26. There, are in my view, on the material I have read, sound reasons why contact should not take place, including the potential danger posed by the father and possible collusion by his parents.  These are all matters which the judge will have to deal with on the review, but they are not matters which seem to have influenced HHJ Briggs.  The mother, in my view, was legitimately in fear of the father  indeed the judge says so.  The father had been unexpectedly released from prison where he had been serving the two-year sentence to which I have already referred.  The judge, as I say,  found in terms that the mother was frightened of him and that her fear was genuine.  It seems to me, therefore, on 29 February the judge was faced with an entirely different situation from that which had appertained in October 2007 and he did not, in my judgement, take the changed circumstances into account.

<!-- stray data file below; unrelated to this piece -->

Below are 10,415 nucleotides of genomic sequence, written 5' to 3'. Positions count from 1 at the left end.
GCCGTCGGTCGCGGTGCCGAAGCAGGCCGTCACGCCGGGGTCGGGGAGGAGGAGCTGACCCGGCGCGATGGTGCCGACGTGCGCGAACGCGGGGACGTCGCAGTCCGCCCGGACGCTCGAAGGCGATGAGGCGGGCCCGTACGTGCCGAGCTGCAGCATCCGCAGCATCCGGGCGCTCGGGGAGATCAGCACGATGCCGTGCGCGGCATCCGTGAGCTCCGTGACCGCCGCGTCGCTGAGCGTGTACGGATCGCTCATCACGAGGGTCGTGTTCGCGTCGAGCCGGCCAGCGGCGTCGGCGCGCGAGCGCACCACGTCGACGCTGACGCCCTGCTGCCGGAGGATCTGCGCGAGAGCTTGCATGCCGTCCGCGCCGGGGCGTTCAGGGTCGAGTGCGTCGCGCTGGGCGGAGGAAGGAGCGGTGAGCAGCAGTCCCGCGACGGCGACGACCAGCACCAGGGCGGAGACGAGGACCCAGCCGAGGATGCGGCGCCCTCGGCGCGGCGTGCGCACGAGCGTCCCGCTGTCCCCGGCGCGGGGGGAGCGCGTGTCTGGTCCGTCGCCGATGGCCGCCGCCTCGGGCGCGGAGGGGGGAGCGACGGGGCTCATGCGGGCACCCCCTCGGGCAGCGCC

27. The judge found, and it is a curious observation in the light of what he went on to order , that:

“This is a case that does have a considerable degree of danger for the children.”

Having reached that conclusion, in my judgement, the judge should have thought long and hard, firstly before making a contact order in the same terms as had been made hitherto, let alone a committal order sending the mother to prison were she to breach the contact order which he made.  It is, I think, relevant that the applicants of contact here are the children’s paternal grandparents, and one cannot overlook the underlying fact that the children’s father had, in the judge’s own words, “embarked upon a campaign of harassment against the mother and the maternal grandmother.”  It is a striking feature of the case that when the father was released from prison prematurely, the paternal grandmother was fully aware of the fact, and of where the father was living, but did not disclose that information either to the guardian  or to the mother.